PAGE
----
Physical examination may detect swelling and tenderness, with or without nodularity or erythema, over the temporal arteries. Temporal arteries can become prominent. A temporal artery that rolls under the examiner's fingers, rather than collapses, is abnormal. The large arteries of the neck and limbs and the aorta should be evaluated for bruits.
If the diagnosis is suspected, ESR, C-reactive protein, and CBC are determined. In most patients, ESR and C-reactive protein are elevated; anemia of chronic disease is common. Occasionally, platelets are elevated, and serum albumin and total protein, if measured, are low. Mild leukocytosis is commonly detected but is nonspecific.
If the diagnosis is suspected, biopsy of an artery is recommended. Because inflamed segments often alternate with normal segments, a segment that appears abnormal should be sampled if possible. Usually, the temporal artery is biopsied from the side that is symptomatic, but the occipital artery can also be biopsied if it appears abnormal. The optimal length of temporal artery to remove is unclear, but longer samples, up to 5 cm, increase the yield. The added diagnostic value of bilateral temporal artery biopsy is small. Treatment should not be delayed to do the biopsy. Biopsy can be done up to 2 wk or perhaps more after treatment is started because the inflammatory infiltrate is slow to resolve.
If patients have pulse deficits, the aorta and its branches are imaged (see Table 3: Imaging Tests Used in Takayasu Arteritis).
Treatment should be started as soon as giant cell arteritis is suspected, even if biopsy is going to be delayed for several days.
Corticosteroids are the cornerstone of treatment. Corticosteroids rapidly reduce symptoms and prevent vision loss in most patients. The optimal initial dose, tapering schedule, and total length of treatment are debated. For most patients, an initial dose of prednisone 40 to 60 mg po once/day (or equivalent) for 4 wk, followed by gradual tapering, is effective. If patients have visual disturbances, an initial dose of IV methylprednisolone 500 to 1000 mg once/day for 3 to 5 days can be tried in an attempt to help prevent further decline in vision, particularly in the contralateral eye. Saving vision probably depends more on how rapidly corticosteroids are started than their dose. Optic nerve infarction, once started, cannot be reversed regardless of corticosteroid dose.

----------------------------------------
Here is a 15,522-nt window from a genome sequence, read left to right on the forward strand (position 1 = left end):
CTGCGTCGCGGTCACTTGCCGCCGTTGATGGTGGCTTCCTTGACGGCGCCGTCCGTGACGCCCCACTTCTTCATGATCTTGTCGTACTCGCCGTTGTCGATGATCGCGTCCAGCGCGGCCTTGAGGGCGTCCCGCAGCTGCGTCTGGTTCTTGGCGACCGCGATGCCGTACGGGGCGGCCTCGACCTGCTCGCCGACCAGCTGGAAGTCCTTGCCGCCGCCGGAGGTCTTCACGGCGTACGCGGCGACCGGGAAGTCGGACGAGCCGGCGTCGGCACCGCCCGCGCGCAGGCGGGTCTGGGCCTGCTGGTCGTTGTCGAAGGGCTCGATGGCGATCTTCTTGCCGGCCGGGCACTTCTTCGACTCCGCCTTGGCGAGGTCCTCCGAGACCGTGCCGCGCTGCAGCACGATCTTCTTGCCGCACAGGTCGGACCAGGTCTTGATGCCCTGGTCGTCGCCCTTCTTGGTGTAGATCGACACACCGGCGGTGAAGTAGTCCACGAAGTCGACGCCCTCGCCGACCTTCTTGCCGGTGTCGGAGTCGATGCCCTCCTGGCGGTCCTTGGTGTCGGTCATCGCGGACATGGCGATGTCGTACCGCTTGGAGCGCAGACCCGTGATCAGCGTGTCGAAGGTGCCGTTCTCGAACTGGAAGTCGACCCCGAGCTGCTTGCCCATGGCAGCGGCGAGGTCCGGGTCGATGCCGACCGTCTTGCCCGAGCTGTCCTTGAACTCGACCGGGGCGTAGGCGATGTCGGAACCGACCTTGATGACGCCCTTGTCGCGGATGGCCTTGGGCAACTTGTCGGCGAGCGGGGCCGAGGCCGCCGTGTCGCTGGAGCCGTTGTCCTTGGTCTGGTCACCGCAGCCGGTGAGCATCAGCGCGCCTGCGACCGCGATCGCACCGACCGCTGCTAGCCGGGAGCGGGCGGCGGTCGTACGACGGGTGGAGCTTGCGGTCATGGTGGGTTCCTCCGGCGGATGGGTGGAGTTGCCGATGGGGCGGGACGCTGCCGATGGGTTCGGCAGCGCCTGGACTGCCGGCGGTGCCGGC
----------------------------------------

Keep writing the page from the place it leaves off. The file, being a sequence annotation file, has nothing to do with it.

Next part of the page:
If symptoms lessen, prednisone can be tapered gradually from doses of up to 60 mg/day based on the patient's response, usually as follows: by 5 to 10 mg/day every week to 40 mg/day, by 2 to 5 mg/day every week to 10 to 20 mg/day, then by 1 mg/day every month thereafter until the drug is stopped. ESR alone should not be used to evaluate patient response (and disease activity). Clinical symptoms must also be used. C-reactive protein can sometimes be more useful than ESR if ESR is elevated because many elderly patients have an elevated ESR due to elevated fibrinogen levels or undiagnosed monoclonal gammopathies.
Most patients require at least 2 yr of treatment with corticosteroids. Long-term use of corticosteroids can have significant adverse effects and thus should be limited if possible. More than one half of patients taking these drugs have drug-related complications. Consequently, alternative therapies are being studied. If patients cannot tolerate corticosteroids or if symptoms return when the dose is tapered, methotrexate 0.3 mg/kg/wk may be useful. In some patients, methotrexate can have a corticosteroid sparing effect and reduce flare-ups. Elderly patients taking prednisone long term should be given a bisphosphonate to prevent osteoporosis.
TNF inhibitors have not been shown to be effective.
Low-dose aspirin (81 to 100 mg po once/day) may help prevent ischemic events and should be prescribed for all patients unless contraindicated.
Last full review/revision April 2013 by Carmen E. Gota, MD
Content last modified May 2013